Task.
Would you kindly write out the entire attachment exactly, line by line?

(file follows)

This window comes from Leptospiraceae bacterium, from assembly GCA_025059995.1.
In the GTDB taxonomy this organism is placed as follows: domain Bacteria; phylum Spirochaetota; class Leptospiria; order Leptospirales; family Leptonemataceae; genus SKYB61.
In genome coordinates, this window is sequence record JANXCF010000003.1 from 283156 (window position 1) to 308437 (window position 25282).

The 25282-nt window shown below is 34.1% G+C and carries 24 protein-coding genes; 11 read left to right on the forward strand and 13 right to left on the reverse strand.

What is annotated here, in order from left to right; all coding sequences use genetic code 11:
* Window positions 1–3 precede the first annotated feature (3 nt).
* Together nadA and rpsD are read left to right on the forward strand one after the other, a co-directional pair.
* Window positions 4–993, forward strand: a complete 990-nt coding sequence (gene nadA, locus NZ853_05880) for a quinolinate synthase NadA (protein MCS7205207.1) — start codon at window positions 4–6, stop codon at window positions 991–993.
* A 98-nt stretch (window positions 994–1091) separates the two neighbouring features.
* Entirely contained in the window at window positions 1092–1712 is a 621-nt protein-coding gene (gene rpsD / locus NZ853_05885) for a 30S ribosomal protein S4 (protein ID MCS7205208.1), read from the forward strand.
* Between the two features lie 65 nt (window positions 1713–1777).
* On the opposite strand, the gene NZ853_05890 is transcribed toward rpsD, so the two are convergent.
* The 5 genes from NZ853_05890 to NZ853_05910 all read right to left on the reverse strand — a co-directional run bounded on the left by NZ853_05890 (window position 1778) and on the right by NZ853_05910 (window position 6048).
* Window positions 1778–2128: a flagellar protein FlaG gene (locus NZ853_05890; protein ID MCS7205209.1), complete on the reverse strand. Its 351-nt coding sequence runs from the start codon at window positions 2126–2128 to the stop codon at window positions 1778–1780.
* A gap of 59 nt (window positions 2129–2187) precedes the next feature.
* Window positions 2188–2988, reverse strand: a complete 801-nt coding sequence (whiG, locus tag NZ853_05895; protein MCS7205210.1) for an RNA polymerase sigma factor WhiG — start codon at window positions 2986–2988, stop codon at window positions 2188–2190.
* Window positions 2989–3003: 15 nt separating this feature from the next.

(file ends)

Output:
This window comes from Leptospiraceae bacterium, from assembly GCA_025059995.1.
In the GTDB taxonomy this organism is placed as follows: domain Bacteria; phylum Spirochaetota; class Leptospiria; order Leptospirales; family Leptonemataceae; genus SKYB61.
In genome coordinates, this window is sequence record JANXCF010000003.1 from 283156 (window position 1) to 308437 (window position 25282).

The 25282-nt window shown below is 34.1% G+C and carries 24 protein-coding genes; 11 read left to right on the forward strand and 13 right to left on the reverse strand.

What is annotated here, in order from left to right; all coding sequences use genetic code 11:
* Window positions 1–3 precede the first annotated feature (3 nt).
* Together nadA and rpsD are read left to right on the forward strand one after the other, a co-directional pair.
* Window positions 4–993, forward strand: a complete 990-nt coding sequence (gene nadA, locus NZ853_05880) for a quinolinate synthase NadA (protein MCS7205207.1) — start codon at window positions 4–6, stop codon at window positions 991–993.
* A 98-nt stretch (window positions 994–1091) separates the two neighbouring features.
* Entirely contained in the window at window positions 1092–1712 is a 621-nt protein-coding gene (gene rpsD / locus NZ853_05885) for a 30S ribosomal protein S4 (protein ID MCS7205208.1), read from the forward strand.
* Between the two features lie 65 nt (window positions 1713–1777).
* On the opposite strand, the gene NZ853_05890 is transcribed toward rpsD, so the two are convergent.
* The 5 genes from NZ853_05890 to NZ853_05910 all read right to left on the reverse strand — a co-directional run bounded on the left by NZ853_05890 (window position 1778) and on the right by NZ853_05910 (window position 6048).
* Window positions 1778–2128: a flagellar protein FlaG gene (locus NZ853_05890; protein ID MCS7205209.1), complete on the reverse strand. Its 351-nt coding sequence runs from the start codon at window positions 2126–2128 to the stop codon at window positions 1778–1780.
* A gap of 59 nt (window positions 2129–2187) precedes the next feature.
* Window positions 2188–2988, reverse strand: a complete 801-nt coding sequence (whiG, locus tag NZ853_05895; protein MCS7205210.1) for an RNA polymerase sigma factor WhiG — start codon at window positions 2986–2988, stop codon at window positions 2188–2190.
* Window positions 2989–3003: 15 nt separating this feature from the next.